Eight years ago, I lived in a run-down apartment off 59 and Newcastle in Houston, Texas. My roommate, a girl I knew from work, came home one day and informed me that she was moving out. It seemed she suddenly and unexpectedly eloped with the chef at our restaurant because her student visa was running out and she was going to have to return to Russia. (No, I’m serious. I’m not making this stuff up.) She suggested either we break the lease or I find a roommate. The simple thought of living with someone new terrified me in my final days. Looking back, it is almost humorously tragic to contemplate. There was zero chance of me opening up my existence to the scrutiny and judgment of a stranger.
So, I sat on the floor of my apartment and continued to drink and chain smoke in total isolation.
Not long after, I woke up one morning in withdraws. I was dizzy and shaking. It felt like a worse version of the flu. I knew if I drank something, I would feel better, but I could not think of one person in the world who would bring me something to drink. But more than that, there is not one person in the world who would bring me anything: not a cup of soup, a blanket, or a kind word.
I often write of loneliness because it is the emotion I most remember from of those days. I was so incredibly lost and ashamed and alone. I think, honestly, I give my immediate family a bad rap in this memory. Had I called them, had I reached out and asked for help, I am sure I would have been in rehab by dinnertime. They love me and are good people, but I was so disconnected from them. My pride, even in those down times, was so entrenched it would have been impossible for me to reach out to them for help.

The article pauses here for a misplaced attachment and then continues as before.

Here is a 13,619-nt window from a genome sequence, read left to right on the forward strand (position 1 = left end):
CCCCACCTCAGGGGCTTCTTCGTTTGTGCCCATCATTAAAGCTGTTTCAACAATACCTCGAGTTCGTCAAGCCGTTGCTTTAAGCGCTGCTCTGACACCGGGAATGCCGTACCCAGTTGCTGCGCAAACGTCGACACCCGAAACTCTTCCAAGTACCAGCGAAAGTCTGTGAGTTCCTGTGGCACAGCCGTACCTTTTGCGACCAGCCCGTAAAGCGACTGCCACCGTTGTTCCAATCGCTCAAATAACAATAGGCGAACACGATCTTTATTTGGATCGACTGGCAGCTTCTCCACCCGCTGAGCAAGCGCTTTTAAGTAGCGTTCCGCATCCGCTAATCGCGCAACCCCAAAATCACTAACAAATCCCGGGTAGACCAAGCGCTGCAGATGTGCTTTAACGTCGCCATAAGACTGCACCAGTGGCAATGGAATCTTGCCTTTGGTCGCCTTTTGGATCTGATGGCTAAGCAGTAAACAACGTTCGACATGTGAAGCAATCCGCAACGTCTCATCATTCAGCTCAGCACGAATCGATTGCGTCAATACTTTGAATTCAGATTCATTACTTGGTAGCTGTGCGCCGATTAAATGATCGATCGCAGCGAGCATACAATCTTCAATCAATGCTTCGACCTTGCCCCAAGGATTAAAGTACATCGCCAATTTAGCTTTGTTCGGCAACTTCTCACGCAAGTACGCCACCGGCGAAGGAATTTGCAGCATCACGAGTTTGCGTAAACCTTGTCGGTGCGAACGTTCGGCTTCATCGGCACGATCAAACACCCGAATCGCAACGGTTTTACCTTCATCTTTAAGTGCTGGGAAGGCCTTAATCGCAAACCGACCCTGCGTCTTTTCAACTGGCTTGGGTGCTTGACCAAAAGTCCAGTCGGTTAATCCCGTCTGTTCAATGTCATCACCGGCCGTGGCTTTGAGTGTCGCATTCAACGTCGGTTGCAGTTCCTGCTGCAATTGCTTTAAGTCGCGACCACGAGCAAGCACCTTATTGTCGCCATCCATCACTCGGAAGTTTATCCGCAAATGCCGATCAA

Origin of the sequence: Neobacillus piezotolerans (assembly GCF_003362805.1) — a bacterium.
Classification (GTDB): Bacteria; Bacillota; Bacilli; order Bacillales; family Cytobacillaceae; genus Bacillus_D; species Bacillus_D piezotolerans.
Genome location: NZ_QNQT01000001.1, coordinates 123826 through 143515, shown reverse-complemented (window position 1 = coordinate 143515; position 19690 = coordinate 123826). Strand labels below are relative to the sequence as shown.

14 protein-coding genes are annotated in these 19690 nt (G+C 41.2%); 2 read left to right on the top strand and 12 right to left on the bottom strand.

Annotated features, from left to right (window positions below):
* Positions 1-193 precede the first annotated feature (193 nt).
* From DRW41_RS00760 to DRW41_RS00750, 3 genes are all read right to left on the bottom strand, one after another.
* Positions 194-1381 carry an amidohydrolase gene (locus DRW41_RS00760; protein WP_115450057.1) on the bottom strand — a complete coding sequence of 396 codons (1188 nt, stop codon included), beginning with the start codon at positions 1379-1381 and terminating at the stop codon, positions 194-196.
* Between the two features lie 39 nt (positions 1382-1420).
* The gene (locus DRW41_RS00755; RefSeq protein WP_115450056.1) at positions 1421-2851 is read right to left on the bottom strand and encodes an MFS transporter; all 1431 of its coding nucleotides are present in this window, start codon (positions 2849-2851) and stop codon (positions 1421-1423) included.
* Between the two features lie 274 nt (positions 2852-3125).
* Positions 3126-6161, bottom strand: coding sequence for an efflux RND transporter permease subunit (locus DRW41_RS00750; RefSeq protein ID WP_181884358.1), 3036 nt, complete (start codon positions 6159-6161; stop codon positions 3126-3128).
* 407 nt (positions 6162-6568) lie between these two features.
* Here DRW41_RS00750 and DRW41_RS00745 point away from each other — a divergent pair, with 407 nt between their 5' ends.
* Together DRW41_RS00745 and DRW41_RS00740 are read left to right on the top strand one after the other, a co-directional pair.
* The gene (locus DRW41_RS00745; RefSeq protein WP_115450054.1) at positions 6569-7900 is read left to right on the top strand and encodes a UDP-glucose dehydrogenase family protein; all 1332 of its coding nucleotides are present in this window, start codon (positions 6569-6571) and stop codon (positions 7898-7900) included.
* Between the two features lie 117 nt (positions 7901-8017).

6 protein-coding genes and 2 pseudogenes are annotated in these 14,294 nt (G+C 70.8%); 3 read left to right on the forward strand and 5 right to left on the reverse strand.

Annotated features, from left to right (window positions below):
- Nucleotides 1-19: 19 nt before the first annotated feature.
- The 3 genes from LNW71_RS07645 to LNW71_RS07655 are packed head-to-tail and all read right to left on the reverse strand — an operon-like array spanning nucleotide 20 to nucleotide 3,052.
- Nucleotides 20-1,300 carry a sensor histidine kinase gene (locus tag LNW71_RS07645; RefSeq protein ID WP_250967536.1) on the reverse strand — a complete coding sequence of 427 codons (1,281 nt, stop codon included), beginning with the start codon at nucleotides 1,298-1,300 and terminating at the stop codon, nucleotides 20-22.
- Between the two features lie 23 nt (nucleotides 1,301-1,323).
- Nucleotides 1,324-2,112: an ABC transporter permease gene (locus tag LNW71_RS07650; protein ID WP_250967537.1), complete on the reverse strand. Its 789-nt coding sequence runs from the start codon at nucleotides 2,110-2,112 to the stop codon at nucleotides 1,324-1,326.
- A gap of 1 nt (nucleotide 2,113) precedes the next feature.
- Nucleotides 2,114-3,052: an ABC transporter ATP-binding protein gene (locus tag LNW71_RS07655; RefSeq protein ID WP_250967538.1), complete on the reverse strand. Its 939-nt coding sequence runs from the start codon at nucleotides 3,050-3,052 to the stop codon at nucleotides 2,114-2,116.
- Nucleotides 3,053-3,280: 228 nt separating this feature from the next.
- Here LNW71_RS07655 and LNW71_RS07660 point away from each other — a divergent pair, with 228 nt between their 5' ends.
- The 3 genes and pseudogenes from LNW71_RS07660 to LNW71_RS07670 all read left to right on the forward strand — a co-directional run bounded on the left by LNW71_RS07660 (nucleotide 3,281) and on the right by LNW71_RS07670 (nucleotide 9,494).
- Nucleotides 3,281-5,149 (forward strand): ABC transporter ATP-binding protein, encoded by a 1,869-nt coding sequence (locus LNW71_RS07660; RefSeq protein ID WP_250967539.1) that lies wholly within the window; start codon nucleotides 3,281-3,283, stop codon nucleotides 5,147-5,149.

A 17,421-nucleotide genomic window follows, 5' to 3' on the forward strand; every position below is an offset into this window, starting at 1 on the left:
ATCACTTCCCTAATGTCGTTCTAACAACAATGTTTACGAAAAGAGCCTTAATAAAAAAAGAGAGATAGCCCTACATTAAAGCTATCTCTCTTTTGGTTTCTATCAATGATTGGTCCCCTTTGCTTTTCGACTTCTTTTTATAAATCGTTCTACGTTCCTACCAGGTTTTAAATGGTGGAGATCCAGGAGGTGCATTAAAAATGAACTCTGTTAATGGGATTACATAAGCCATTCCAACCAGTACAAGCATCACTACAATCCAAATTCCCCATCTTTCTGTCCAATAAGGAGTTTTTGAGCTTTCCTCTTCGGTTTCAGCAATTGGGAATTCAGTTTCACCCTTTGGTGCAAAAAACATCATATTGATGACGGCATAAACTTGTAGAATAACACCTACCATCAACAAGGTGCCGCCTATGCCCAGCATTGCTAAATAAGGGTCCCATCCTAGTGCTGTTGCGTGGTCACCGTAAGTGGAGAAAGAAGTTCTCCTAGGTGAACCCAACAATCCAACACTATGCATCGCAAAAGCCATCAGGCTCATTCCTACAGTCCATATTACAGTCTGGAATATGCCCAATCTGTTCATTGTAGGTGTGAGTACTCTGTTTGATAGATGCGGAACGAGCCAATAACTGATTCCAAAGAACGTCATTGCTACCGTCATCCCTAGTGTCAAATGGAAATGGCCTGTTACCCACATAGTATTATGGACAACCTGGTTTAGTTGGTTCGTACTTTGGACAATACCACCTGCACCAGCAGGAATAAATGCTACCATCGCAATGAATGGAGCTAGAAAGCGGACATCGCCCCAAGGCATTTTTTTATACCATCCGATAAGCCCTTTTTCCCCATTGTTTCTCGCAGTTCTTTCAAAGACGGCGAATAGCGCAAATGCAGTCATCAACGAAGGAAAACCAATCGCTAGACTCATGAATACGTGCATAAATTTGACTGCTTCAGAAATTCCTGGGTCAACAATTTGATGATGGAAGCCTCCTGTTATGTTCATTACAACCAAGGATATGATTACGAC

But that was eight years ago. This year, I will be making the promise of friendship and fidelity to another person. With that comes a wedding and a party. A few days ago, I began the amazing task of writing down a list of all the people we would like surrounding us on our special day. First I listed my family, the people who are here now that I could not let be there then. Then I listed sponsors, then sponsees, friends from our home group, ladies from my yearly retreat, buddies from his half-way house. As one piece of paper filled, I flipped the page and continued to write. I could not help but smile as our small intimate wedding soon turned into a celebration of AA proportions.
“You are going to meet these new friends in your own community… High and low, rich and poor, these are the future fellows of Alcoholics Anonymous. Among them you will make lifelong friends. You will be bound to them with new and wonderful ties, for you will escape disaster together and you will commence shoulder to shoulder your common journey,” (Big Book 152-153).
True, it is our past that originally united us. AA supplied me with a place to meet people, people who like me experience fear and neurosis, people who suffer from guilt and shame and heartache. But it is our future which will keep uniting us.
And through the process, AA has begun the process of trying to teach me how to be a friend. I’m still not very good at it. I’m still really quite self-centered. But I’m better. At least I can see my faults, apologize, and try again. Once of my favorite lines in the Twelve and Twelve is “We have not once sought to be one in a family, a friend among friends…” (53). Today, I seek to be better.
Of all the blessing I have received from AA and recovery, my friends (and my honey, of course) maybe the greatest blessing of all. I like to say I belong to the “No Matter What Club,” but if I were as lonely today as I was on February 27, 2007, I’m not sure that I would still be sober. My AA friends save my sanity on a daily basis, but more than that, they have saved my life. Now… For the rest of the journey…